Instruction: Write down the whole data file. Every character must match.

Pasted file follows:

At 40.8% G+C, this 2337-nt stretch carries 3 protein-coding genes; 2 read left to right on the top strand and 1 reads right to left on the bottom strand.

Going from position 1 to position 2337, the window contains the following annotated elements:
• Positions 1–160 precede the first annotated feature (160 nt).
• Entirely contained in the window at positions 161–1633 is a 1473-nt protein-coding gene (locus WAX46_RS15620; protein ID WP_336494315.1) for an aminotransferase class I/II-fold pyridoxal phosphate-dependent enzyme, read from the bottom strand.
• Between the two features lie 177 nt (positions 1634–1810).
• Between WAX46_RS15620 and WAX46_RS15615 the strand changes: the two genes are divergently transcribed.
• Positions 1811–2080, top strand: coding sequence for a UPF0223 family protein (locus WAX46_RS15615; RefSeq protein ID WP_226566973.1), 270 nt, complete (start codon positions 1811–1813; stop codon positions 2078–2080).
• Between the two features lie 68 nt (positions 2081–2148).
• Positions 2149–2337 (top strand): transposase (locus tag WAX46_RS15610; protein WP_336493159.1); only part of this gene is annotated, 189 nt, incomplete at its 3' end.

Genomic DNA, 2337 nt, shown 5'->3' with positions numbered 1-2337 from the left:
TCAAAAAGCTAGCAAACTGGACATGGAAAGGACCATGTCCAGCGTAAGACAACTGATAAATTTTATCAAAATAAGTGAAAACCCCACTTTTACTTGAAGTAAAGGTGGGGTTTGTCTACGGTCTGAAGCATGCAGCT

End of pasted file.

At 40.8% G+C, this 2337-nt stretch carries 3 protein-coding genes; 2 read left to right on the top strand and 1 reads right to left on the bottom strand.

Going from position 1 to position 2337, the window contains the following annotated elements:
• Positions 1–160 precede the first annotated feature (160 nt).
• Entirely contained in the window at positions 161–1633 is a 1473-nt protein-coding gene (locus WAX46_RS15620; protein ID WP_336494315.1) for an aminotransferase class I/II-fold pyridoxal phosphate-dependent enzyme, read from the bottom strand.
• Between the two features lie 177 nt (positions 1634–1810).
• Between WAX46_RS15620 and WAX46_RS15615 the strand changes: the two genes are divergently transcribed.
• Positions 1811–2080, top strand: coding sequence for a UPF0223 family protein (locus WAX46_RS15615; RefSeq protein ID WP_226566973.1), 270 nt, complete (start codon positions 1811–1813; stop codon positions 2078–2080).
• Between the two features lie 68 nt (positions 2081–2148).
• Positions 2149–2337 (top strand): transposase (locus tag WAX46_RS15610; protein WP_336493159.1); only part of this gene is annotated, 189 nt, incomplete at its 3' end.

Genomic DNA, 2337 nt, shown 5'->3' with positions numbered 1-2337 from the left:
TCAAAAAGCTAGCAAACTGGACATGGAAAGGACCATGTCCAGCGTAAGACAACTGATAAATTTTATCAAAATAAGTGAAAACCCCACTTTTACTTGAAGTAAAGGTGGGGTTTGTCTACGGTCTGAAGCATGCAGCT